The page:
In the aftermath of the horror that played out on a Virginia baseball field, we can — and should — step back for a day, maybe a few days, and remember amid all the hateful talk that we are, as the president rightfully reminded us, one nation and one people.
But even as we do so, even as a nation prays for those who were shot and wounded, we’ll know we’re not fooling anyone, least of all ourselves. This is the sad, heartbreaking truth.
We are, of course, united in horror at the direct attack not only against real people with real lives, but against our democratic system, an attack that David Frum called in The Atlantic an attempted “veto by murder.”
That someone would attack Republican lawmakers, presumably because they’re Republican, on a baseball diamond, as if to reinforce the idea that this is an attack on American values, is nearly beyond imagination. That Rep. Steve Scalise, the Republican whip, should lie critically wounded on the field is almost too much to take in. And yet there it was: Capitol police engaged in a firefight during early-morning practice for a charity game between Democrats and Republicans.
And the fact is that the first thing we wanted to know, the very first thing, was whether the shooter was a Democrat. And when we learned that the shooter, James T. Hodgkinson III, was a Bernie Sanders volunteer who loudly opposed Donald Trump and came to Washington from his home outside St. Louis to register his unhappiness by unleashing a mass shooting, it shouldn’t have been beyond our imagination at all.
We have, of course, a long history of assassination in this country. And we have only to go back six years to the attack on Democratic congresswoman Gabby Giffords, to the murderous attack that left dead a federal judge, a 9-year-old and four others. Following that attack, we asked ourselves whether the political rhetoric had grown too hot, whether a crazed gunman like Jared Loughner was pushed, whether we needed to take a hard look at ourselves and decide whether this is who we are.
Well, we looked. And apparently it was. And the rhetoric, meanwhile, has grown worse, and you can argue whether Hodgkinson’s decision to bring guns to a baseball field should be blamed on anti-Trump rhetoric or on one man’s confusion that turns normal political opposition into abnormal rage or the fact that a man once arrested for domestic abuse still had access to those powerful guns.
What you can’t argue is that we’re worse for the political anger that is bred on talk radio and cable news and social media and wherever else you look. You can’t argue, either, that we elected a president whose lock-her-up campaign was based on promoting fear and who, not two weeks ago, unaccountably involved himself in a Twitter war with the Muslim London mayor even as his city was mourning its dead.
We have become hardened, somehow. And even with fine speeches from Paul Ryan, who asked the House “to show the country, to show the world that we are one house, the people’s house, united in our humanity,” and from Nancy Pelosi and from Donald Trump, there was already finger-pointing and blame-making.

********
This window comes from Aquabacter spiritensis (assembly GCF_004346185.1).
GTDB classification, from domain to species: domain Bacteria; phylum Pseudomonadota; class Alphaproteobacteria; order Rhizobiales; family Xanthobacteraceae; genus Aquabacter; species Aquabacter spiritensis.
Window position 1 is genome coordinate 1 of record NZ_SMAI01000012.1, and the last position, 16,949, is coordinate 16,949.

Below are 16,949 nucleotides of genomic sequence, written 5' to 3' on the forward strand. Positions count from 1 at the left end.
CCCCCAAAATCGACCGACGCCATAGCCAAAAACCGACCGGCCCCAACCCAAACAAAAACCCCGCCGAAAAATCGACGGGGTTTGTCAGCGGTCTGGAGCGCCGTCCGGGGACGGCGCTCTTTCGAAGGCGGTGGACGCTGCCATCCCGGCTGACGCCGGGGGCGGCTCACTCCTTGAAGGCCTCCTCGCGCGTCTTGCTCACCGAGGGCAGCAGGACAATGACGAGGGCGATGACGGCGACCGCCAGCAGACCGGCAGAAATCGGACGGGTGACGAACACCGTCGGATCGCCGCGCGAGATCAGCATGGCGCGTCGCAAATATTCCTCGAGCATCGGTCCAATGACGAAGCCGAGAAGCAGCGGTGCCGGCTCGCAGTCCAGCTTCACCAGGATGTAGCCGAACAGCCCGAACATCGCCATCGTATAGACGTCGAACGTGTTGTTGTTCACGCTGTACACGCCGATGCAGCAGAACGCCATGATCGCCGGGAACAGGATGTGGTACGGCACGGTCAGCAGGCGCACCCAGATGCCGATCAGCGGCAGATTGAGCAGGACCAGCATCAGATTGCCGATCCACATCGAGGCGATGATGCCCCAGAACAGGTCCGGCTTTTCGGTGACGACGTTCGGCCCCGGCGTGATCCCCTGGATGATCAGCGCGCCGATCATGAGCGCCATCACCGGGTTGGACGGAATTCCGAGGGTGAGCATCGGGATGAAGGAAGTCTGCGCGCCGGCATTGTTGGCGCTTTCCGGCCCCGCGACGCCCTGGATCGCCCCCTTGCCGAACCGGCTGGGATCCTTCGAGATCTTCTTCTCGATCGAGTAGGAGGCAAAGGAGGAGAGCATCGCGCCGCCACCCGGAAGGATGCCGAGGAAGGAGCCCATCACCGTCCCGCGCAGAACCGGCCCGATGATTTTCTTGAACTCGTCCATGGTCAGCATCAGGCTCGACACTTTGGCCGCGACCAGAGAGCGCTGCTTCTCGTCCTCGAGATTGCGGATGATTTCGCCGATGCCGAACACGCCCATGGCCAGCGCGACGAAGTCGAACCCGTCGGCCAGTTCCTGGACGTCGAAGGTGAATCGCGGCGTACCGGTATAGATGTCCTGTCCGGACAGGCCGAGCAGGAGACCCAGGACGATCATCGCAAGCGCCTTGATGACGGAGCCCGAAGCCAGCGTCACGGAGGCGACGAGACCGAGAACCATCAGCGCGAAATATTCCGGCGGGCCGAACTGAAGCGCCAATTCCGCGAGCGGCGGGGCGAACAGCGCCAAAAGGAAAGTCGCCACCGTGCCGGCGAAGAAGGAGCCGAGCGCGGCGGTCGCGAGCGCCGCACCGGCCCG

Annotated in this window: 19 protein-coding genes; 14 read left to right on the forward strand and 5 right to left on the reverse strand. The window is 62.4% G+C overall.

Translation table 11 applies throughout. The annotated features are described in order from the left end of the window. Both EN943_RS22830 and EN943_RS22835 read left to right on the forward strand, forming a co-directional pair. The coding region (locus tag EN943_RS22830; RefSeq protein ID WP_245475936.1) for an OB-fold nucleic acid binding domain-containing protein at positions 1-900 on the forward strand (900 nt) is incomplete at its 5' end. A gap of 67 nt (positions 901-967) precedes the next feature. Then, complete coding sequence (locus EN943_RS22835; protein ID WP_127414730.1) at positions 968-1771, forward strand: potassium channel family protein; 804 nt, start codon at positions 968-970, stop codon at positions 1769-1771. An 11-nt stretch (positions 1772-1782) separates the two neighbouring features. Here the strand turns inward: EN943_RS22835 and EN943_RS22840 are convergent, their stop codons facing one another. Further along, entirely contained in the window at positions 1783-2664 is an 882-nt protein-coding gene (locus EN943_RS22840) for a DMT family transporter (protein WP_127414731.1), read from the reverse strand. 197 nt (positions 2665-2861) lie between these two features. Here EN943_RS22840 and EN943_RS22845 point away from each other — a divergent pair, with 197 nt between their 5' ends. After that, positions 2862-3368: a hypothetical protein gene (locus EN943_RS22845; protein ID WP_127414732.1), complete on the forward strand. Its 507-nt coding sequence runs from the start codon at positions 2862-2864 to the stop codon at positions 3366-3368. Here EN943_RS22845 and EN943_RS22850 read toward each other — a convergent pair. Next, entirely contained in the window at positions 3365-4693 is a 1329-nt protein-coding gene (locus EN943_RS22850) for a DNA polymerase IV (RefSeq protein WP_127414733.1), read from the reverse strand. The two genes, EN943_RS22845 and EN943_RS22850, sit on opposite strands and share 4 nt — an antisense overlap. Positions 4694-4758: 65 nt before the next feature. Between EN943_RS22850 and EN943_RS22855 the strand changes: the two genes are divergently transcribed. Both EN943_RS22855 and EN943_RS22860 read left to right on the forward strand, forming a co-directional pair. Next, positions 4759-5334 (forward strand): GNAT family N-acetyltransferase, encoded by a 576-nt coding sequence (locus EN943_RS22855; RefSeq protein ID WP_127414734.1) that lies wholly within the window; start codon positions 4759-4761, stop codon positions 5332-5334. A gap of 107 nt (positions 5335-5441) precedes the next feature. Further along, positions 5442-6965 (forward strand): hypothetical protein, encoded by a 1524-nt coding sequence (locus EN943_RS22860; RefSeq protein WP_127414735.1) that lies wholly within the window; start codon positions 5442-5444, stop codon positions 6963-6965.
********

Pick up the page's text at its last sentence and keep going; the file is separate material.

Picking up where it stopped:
Rep. Rodney Davis (R-Ill.), whose district lies just north of Hodgkinson’s home in Belleville, was on the field when the shootings took place. Still in his baseball uniform, he took to CNN to call out “political, rhetorical terrorism” and then asked what for Davis was no longer a rhetorical question: “Is this America’s breaking point? It’s my breaking point. We’ve got to end this.”
But are moving speeches and heartfelt pleas for comity and an agreement to go ahead with the charity baseball game enough? In San Francisco on the same day, a man shot and killed three co-workers and himself at a UPS facility. In Washington on the same day, a hearing had been scheduled in the House on making it easier to buy silencers for firearms.
According to the Gun Violence Archive, which sadly keeps track of these things, there have been 1,399 mass shootings since the Sandy Hook massacre in 2013. A mass shooting, by this definition, requires four people other than the shooter to have been hit. In those shootings, at least 1,564 people were killed and more than 5,500 wounded. The latest Washington shooting is just one more.
But no one was talking gun control in the aftermath of the shooting. Gun control, in and of itself, isn’t really the issue. Gun-violence control is the issue. But here we go back to the rhetoric and to warnings of gun grabbing and of the need for the Second Amendment to protect ourselves against the government or to the president tweeting after the London knife and car attack that, you see, it’s not about guns at all.
There’s no one who can rationally argue that gun violence isn’t among the greatest problems in the country. Watch the baseball-field video. It looks like a war zone. Check out the Chicago murder statistics. They might as well have come from a war zone. But it’s a non-starter in Congress even after Congress becomes a direct target. So, what does it mean to ask whether we’ve reached a breaking point? It is a question we do need to ask ourselves, but there isn’t much point asking until we’re actually ready to find an answer.
Photo by MarineCorps NewYork via Flickr: Creative Commons